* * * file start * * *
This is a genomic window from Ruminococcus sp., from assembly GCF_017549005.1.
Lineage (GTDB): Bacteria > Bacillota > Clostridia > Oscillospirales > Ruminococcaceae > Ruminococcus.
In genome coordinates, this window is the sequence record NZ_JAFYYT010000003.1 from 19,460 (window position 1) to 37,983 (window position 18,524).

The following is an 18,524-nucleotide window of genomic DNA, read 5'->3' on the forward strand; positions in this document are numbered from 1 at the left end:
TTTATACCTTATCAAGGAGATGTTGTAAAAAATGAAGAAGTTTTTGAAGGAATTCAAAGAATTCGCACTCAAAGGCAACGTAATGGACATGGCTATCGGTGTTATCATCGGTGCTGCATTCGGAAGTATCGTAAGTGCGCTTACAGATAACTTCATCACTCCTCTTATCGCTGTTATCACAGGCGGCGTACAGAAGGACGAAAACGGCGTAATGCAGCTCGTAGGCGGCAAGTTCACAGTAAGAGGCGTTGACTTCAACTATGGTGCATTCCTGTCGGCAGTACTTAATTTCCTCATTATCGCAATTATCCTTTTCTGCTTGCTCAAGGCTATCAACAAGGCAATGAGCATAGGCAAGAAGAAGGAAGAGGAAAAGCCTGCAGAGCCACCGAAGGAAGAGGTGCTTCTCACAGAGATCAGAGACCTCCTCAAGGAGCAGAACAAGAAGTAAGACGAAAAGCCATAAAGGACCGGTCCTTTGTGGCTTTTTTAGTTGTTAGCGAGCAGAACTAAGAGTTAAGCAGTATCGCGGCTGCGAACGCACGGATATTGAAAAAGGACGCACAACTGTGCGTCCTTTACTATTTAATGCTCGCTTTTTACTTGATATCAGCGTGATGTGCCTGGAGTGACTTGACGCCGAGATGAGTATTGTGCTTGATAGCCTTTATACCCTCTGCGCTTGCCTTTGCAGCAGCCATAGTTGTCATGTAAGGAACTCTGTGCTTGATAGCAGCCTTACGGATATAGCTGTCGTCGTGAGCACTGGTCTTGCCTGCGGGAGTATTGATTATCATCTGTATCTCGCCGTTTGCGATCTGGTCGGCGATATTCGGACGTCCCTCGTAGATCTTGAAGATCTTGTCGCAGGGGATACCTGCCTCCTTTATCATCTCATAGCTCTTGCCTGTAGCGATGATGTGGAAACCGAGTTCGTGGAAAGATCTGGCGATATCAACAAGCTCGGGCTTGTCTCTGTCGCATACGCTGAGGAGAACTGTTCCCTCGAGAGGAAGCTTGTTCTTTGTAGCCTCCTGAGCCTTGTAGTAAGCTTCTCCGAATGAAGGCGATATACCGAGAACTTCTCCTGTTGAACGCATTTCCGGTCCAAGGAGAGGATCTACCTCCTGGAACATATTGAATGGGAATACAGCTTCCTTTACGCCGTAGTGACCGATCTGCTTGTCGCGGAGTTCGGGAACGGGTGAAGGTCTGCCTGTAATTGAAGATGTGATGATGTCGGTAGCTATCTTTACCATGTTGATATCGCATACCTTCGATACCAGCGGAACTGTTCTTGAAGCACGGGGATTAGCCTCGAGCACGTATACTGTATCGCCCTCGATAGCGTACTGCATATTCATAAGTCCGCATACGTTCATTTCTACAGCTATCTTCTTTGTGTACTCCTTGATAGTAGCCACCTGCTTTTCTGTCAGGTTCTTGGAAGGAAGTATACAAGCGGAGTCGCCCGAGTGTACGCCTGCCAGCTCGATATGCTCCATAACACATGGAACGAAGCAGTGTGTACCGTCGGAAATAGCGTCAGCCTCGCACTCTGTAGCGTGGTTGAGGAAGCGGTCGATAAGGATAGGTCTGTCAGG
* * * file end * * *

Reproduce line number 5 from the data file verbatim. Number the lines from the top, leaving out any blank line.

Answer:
TTTATACCTTATCAAGGAGATGTTGTAAAAAATGAAGAAGTTTTTGAAGGAATTCAAAGAATTCGCACTCAAAGGCAACGTAATGGACATGGCTATCGGTGTTATCATCGGTGCTGCATTCGGAAGTATCGTAAGTGCGCTTACAGATAACTTCATCACTCCTCTTATCGCTGTTATCACAGGCGGCGTACAGAAGGACGAAAACGGCGTAATGCAGCTCGTAGGCGGCAAGTTCACAGTAAGAGGCGTTGACTTCAACTATGGTGCATTCCTGTCGGCAGTACTTAATTTCCTCATTATCGCAATTATCCTTTTCTGCTTGCTCAAGGCTATCAACAAGGCAATGAGCATAGGCAAGAAGAAGGAAGAGGAAAAGCCTGCAGAGCCACCGAAGGAAGAGGTGCTTCTCACAGAGATCAGAGACCTCCTCAAGGAGCAGAACAAGAAGTAAGACGAAAAGCCATAAAGGACCGGTCCTTTGTGGCTTTTTTAGTTGTTAGCGAGCAGAACTAAGAGTTAAGCAGTATCGCGGCTGCGAACGCACGGATATTGAAAAAGGACGCACAACTGTGCGTCCTTTACTATTTAATGCTCGCTTTTTACTTGATATCAGCGTGATGTGCCTGGAGTGACTTGACGCCGAGATGAGTATTGTGCTTGATAGCCTTTATACCCTCTGCGCTTGCCTTTGCAGCAGCCATAGTTGTCATGTAAGGAACTCTGTGCTTGATAGCAGCCTTACGGATATAGCTGTCGTCGTGAGCACTGGTCTTGCCTGCGGGAGTATTGATTATCATCTGTATCTCGCCGTTTGCGATCTGGTCGGCGATATTCGGACGTCCCTCGTAGATCTTGAAGATCTTGTCGCAGGGGATACCTGCCTCCTTTATCATCTCATAGCTCTTGCCTGTAGCGATGATGTGGAAACCGAGTTCGTGGAAAGATCTGGCGATATCAACAAGCTCGGGCTTGTCTCTGTCGCATACGCTGAGGAGAACTGTTCCCTCGAGAGGAAGCTTGTTCTTTGTAGCCTCCTGAGCCTTGTAGTAAGCTTCTCCGAATGAAGGCGATATACCGAGAACTTCTCCTGTTGAACGCATTTCCGGTCCAAGGAGAGGATCTACCTCCTGGAACATATTGAATGGGAATACAGCTTCCTTTACGCCGTAGTGACCGATCTGCTTGTCGCGGAGTTCGGGAACGGGTGAAGGTCTGCCTGTAATTGAAGATGTGATGATGTCGGTAGCTATCTTTACCATGTTGATATCGCATACCTTCGATACCAGCGGAACTGTTCTTGAAGCACGGGGATTAGCCTCGAGCACGTATACTGTATCGCCCTCGATAGCGTACTGCATATTCATAAGTCCGCATACGTTCATTTCTACAGCTATCTTCTTTGTGTACTCCTTGATAGTAGCCACCTGCTTTTCTGTCAGGTTCTTGGAAGGAAGTATACAAGCGGAGTCGCCCGAGTGTACGCCTGCCAGCTCGATATGCTCCATAACACATGGAACGAAGCAGTGTGTACCGTCGGAAATAGCGTCAGCCTCGCACTCTGTAGCGTGGTTGAGGAAGCGGTCGATAAGGATAGGTCTGTCAGG